Bamboo: The 'green steel' of the 21st century
Today, sustainable architecture is not just a trend but an architectural style that has become a "revolution." Utilizing locally available natural material is a key element in any Green Architecture approach. Bamboo, which is an extremely fast-growing species of giant grass, grows abundantly, quickly and cheaply in Vietnam, where canes cost as little as a dollar each.
Vietnam has a tropical climate with high temperatures and humidity, advantageous for the growth of bamboo. Therefore, bamboo is an important forest resource of Vietnam. The annual consumption of bamboo in Vietnam is between 400 - 500M bamboo culms, used for various purposes. As an export crop, its value is well over 200M USD/year.
Building with Bamboo
Bamboo as a building material, with its high compressive strength and low weight, has been one of the most used building material in support of concrete. This is especially true in those locations where it is found in abundance. Bamboo is used for the construction of scaffolding, bridges, pavilions, outdoor structures and of course, houses.
There are essentially two types of bamboo used in VTN Architects’ bamboo projects — one uses bamboo that can bend to form curves and one that is straight. The bamboo that is bendable is locally called ‘Tam Vong’ (Latin name: Thyrsostachys oliveri Gamble), and the straight one is called ‘Luong’ (Latin name: Dendrocalamus barbatus).
Most bamboos have a low resistance to biological degrading organisms and need specialized bamboo preservation techniques. A wide range of treatment methods are known to improve its durability. Without any protective treatment, most bamboo species have an average natural durability of less than 2 years. Stored under cover, untreated bamboo may last 4-7 years. Untreated bamboo, just like almost any other wood, has a high chance of being attacked by insects. Bamboo insect infestation occurs due to the presence of starch and other carbohydrates. Insects obtain their food supply from the bamboo and degrade it.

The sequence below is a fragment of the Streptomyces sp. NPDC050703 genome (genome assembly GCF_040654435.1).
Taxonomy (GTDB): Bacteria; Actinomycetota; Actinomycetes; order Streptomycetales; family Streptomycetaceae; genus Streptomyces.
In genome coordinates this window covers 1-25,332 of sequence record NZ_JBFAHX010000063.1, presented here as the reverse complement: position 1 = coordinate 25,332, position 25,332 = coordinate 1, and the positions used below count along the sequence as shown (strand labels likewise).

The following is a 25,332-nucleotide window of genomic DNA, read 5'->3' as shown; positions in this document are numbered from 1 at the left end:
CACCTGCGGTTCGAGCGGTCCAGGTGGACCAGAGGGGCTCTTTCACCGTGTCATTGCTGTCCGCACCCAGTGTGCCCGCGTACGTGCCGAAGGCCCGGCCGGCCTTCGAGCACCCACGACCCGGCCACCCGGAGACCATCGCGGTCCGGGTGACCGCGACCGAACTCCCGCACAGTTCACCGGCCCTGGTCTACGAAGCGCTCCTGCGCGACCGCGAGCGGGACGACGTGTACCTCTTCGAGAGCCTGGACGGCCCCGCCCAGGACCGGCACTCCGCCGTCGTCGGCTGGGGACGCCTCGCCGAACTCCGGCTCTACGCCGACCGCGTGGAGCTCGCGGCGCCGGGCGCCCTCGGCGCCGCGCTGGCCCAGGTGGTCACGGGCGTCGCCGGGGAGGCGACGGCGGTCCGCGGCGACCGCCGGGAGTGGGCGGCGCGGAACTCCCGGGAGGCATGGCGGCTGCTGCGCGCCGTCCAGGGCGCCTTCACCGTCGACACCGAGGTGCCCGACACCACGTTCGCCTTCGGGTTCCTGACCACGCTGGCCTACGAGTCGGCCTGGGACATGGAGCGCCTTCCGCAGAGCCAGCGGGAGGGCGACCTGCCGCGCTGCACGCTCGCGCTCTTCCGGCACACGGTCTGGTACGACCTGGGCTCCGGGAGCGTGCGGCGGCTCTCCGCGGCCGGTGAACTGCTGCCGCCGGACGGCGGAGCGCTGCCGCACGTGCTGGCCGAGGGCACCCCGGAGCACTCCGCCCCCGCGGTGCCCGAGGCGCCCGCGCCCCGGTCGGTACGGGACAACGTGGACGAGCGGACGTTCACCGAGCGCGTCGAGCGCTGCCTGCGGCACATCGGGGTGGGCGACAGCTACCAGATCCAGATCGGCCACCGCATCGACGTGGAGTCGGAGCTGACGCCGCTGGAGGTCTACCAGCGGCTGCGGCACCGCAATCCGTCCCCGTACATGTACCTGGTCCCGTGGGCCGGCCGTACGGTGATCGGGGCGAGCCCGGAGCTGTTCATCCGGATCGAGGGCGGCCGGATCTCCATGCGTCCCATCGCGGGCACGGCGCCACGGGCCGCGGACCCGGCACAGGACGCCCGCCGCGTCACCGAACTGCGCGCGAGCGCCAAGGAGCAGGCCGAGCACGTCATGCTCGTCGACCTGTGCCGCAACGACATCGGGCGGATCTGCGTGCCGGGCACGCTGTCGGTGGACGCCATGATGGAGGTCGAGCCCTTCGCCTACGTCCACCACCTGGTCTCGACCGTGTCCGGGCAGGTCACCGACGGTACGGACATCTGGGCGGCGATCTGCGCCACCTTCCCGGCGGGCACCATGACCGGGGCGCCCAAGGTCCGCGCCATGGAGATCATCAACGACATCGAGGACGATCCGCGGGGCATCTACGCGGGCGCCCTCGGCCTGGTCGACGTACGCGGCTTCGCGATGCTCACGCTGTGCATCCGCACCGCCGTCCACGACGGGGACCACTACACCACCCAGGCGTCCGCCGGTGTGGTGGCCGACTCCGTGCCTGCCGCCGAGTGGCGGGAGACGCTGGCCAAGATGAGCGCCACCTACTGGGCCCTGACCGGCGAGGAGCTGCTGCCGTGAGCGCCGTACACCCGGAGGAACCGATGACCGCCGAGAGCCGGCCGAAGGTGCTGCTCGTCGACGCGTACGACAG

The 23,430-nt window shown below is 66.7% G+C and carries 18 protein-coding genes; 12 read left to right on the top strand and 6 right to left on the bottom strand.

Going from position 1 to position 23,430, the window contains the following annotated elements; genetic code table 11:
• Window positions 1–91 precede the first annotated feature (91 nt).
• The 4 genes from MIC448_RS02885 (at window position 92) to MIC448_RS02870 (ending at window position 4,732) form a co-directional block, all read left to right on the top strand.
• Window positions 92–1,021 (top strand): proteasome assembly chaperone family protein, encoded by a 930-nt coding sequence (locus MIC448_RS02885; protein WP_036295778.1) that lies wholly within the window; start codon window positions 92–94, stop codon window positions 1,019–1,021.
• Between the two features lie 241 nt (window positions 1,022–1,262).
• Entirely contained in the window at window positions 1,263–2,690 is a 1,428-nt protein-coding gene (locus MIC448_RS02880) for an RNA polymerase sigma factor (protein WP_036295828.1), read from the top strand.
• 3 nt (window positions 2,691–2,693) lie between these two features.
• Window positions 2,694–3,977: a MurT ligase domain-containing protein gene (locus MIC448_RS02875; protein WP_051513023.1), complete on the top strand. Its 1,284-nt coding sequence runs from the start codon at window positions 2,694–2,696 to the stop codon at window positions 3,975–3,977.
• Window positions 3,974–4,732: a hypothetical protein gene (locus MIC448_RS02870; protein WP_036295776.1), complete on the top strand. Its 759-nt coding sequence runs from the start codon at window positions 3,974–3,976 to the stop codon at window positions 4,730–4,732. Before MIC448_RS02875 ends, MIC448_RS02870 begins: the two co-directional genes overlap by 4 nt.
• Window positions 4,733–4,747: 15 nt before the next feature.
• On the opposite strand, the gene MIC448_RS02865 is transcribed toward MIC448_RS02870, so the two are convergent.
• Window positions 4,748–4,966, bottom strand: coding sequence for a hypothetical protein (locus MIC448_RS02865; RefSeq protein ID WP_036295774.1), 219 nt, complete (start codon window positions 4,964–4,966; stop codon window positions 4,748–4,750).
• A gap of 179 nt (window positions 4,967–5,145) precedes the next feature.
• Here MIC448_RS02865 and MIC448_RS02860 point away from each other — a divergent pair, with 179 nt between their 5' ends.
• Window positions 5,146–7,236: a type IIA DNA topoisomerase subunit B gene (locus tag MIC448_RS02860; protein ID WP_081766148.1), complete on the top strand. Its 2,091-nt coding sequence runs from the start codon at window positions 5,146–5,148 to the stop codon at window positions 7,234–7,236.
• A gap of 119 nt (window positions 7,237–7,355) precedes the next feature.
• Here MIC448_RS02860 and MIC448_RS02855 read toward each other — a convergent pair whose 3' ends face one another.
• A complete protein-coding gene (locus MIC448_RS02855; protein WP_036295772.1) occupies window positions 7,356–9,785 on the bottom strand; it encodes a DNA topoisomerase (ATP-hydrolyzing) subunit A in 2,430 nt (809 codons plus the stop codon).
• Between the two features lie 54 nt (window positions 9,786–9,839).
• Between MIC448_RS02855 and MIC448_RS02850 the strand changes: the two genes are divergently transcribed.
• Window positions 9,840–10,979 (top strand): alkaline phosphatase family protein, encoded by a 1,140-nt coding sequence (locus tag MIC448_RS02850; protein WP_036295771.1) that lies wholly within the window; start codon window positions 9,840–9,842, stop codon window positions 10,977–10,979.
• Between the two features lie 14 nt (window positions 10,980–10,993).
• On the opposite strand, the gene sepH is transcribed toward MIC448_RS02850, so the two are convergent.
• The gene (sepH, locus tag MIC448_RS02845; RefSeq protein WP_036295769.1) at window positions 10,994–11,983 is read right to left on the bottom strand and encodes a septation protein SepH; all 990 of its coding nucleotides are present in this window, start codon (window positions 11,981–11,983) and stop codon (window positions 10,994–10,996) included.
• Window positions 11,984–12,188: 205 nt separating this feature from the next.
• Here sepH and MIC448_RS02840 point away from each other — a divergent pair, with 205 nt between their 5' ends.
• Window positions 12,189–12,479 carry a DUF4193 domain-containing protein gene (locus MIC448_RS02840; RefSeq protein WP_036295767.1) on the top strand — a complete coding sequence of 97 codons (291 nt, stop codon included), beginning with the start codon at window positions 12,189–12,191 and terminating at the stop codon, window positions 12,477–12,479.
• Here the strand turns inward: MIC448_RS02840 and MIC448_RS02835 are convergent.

At VTN Architects, we put the bamboo into the water to speed up the aging process. So when bamboo rots, its chemical make-up changes so that insects like beetles will no longer eat the toughened bamboo. Treating bamboo in this way is the traditional knowledge of Vietnamese craftspeople, because of all of the baskets, chopsticks, and many other products they make from bamboo. Many villagers put bamboo into the water and they then use it after three to six months. We treat bamboo based on their knowledge but we add one more step—smoking. When we remove bamboo from the water the smell is not nice and the skin is very dry as the oil escapes. So we smoke it for two weeks to coat the outside and dry it out, that way we can replace the oil lost. Bamboo that is treated with this traditional Vietnamese method can protect the wood for 30 to 50 years.
When we smoke the bamboo we burn rice husks for the smoking, which contains oil. In this process, the smoke and the oil from the husks automatically bind with the bamboo. After smoking, we polish the outside of the bamboo to make it shiny. The combination of putting bamboo in water and then smoking it makes it last even longer.
One disadvantage to using bamboo in our designs and construction is the irregular shapes and evenness of the bamboo material. Another issue is the expertise and skill required to work with the material. When asked about these difficulties in a past interview, Vo Trong Nghia, VTN Architects principal architect and founder said, “Bamboo has own characters, which result in unique structures and spaces. It is not easy to create beautiful spaces by using bamboo, because it is uneven material. We try to control the accuracy of the construction by applying unit-frame prefabrication. The other issue of bamboo construction, compared to steel or concrete structure, is difficulty to choose an appropriate contractor. There is almost no contractor with experience of bamboo construction. So, in order to realize the space as envisioned, it is essential for us to educate workers and build the construction together.”
It is for this reason that VTN Architects has cultivated several expert bamboo construction teams and keeps them very busy in Vietnam and in other countries like China where big projects are always underway. Many of the construction workers are rice farmers that function in dual roles as agriculture workers and bamboo construction workers. They rotate in and out of the construction teams as they go back to the homes to attend their rice farms.
The 'green steel' of the 21st Century
Despite the challenges, Vo Trong Nghia says, "I think bamboo and laminated bamboo will replace other materials and become the 'green steel' of the 21st century. I hope many architects realize the potential of the material and build with bamboo more and more."
See more about Huong An Vien Welcoming House.
See more bamboo architecture projects.